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Limited Run & Special Events
- ONE NITE ONLY
- NITEHAWK MIDNITE SCREENINGS
- NITEHAWK BRUNCH SCREENINGS
- HAWKS WITH BABIES
- INDEPENDENCE DAY WEEKEND AT NITEHAWK
- SPOONS, TOONS & BOOZE
- KEVIN GEEKS OUT
- IT'S A CONSPIRACY
- JULY MIDNITE & BRUNCH: ANIMAL ATTACKS!
- AUGUST BRUNCH: ACTION! BRUNCH
- AUGUST MIDNITE: KUNG-FU THEATER
- AUGUST BRUNCH: WAKE AND BAKE
- Nitehawk Cinema & Tribeca Film Institute® Summer Documentary Series 2015
THE COOL SCHOOL
- Rating: NR
- Run Time: 126 minutes
- Director: Morgan Neville
- Starring: Eve Babitz, John Baldessari, Larry Bell, Ed Ruscha
- Format: Digital
- Year: 2008
- Language: English
- Age Policy: 18 and Up
Nitehawk’s June ART SEEN shows love for the Los Angeles art world with the documentary The Cool School and The Black and White Tapes (1970-1975) by Paul McCarthy. Introduction on Saturday by Rebecca Taylor from MoMA PS1.
Amidst the city’s sprawling landscape, vast highways, warm weather, and cheap rents, the artists that make Los Angeles their home are like no other artists in the world. 2008’s The Cool School documents the birth of modern art in LA with the beginning of the eponymous Ferus Gallery in the late 1950s, showing the renegade artists and curators who built that scene from almost nothing. Ed Kienholz, Larry Bell, Ed Moses, John Baldessari, Ed Ruscha, Billy Al Bengston, Dennis Hopper, Irving Blum, Walter Hopps are but some of the notable names you find in The Cool School’s look at the most unique art scene in the world (then and now).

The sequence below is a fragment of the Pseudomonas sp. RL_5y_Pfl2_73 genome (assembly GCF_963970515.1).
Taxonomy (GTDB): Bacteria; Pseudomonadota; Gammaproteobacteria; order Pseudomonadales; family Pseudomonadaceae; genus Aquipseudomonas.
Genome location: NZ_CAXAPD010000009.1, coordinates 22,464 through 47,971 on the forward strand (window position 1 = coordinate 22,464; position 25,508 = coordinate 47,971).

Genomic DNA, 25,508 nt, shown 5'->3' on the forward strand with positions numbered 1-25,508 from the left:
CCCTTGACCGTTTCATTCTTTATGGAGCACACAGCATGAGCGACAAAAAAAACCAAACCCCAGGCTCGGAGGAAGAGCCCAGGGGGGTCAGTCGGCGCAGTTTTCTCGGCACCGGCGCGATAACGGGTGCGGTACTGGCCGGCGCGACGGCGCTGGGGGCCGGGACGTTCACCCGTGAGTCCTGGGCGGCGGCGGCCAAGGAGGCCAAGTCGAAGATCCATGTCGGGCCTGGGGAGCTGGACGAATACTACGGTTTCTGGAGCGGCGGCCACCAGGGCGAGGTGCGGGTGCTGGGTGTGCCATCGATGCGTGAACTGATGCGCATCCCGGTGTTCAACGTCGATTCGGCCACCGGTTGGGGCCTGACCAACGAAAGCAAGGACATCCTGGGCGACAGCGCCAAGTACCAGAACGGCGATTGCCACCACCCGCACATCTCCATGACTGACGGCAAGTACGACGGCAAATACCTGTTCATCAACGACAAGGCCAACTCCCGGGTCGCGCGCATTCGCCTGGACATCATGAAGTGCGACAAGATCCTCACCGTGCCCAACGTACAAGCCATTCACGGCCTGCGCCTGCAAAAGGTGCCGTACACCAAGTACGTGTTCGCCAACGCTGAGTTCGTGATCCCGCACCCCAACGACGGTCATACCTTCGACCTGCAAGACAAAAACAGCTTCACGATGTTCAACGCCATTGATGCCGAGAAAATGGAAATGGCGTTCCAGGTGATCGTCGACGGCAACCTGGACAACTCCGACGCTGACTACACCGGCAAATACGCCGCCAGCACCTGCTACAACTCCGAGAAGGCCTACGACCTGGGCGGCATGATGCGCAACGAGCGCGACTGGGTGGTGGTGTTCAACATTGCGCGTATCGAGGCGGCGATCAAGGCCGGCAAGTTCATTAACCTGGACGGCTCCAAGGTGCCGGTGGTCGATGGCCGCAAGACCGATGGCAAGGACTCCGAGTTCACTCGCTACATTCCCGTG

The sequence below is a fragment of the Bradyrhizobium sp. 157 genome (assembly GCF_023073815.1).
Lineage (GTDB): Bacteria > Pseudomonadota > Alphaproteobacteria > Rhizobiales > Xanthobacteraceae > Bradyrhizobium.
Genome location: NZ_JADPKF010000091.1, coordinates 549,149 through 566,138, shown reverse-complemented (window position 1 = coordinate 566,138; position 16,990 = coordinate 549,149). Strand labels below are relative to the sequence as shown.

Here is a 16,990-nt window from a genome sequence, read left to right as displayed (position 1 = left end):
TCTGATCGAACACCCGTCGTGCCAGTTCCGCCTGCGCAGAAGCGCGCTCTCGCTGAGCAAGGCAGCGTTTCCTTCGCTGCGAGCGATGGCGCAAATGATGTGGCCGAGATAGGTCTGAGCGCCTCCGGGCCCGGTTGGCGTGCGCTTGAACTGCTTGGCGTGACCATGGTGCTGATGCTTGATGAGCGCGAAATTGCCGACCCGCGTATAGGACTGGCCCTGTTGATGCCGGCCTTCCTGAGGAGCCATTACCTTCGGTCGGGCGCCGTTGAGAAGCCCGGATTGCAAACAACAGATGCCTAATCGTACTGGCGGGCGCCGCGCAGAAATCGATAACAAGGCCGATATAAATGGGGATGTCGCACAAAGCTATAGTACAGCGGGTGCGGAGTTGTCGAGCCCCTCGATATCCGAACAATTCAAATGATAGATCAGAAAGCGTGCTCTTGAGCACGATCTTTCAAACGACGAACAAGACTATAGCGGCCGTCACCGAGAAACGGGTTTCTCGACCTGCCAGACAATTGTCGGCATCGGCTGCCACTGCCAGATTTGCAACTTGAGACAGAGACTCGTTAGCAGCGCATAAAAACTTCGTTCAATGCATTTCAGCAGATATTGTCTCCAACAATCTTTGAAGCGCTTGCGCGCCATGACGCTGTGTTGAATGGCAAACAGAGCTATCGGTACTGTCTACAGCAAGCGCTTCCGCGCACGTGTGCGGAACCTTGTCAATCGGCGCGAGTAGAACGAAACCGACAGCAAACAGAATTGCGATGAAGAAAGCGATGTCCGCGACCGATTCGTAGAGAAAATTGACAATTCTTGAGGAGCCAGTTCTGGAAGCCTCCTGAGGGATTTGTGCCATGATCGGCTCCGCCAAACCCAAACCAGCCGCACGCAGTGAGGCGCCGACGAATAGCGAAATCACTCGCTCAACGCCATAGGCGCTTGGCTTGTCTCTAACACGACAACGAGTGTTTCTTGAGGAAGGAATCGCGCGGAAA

Showing before The Cool School will be a screening of seminal Los Angeles artist Paul McCarthy’s The Black and White Tapes (1970-1975). A mixture of subtlety and confrontation, the artist’s body and formal play with objects, light, and shadow, this compilation of thirteen early black and white performance tapes from the 1970s reveals the nascent development of the themes, the raw physicality, and the performance personae that mark McCarthy’s well-known later works.
We will also show artist works by Kelly Kleinschrodt, Alexa Garrity, and Henry Joost & Ariel Schulman’s A Brief History of John Baldessari.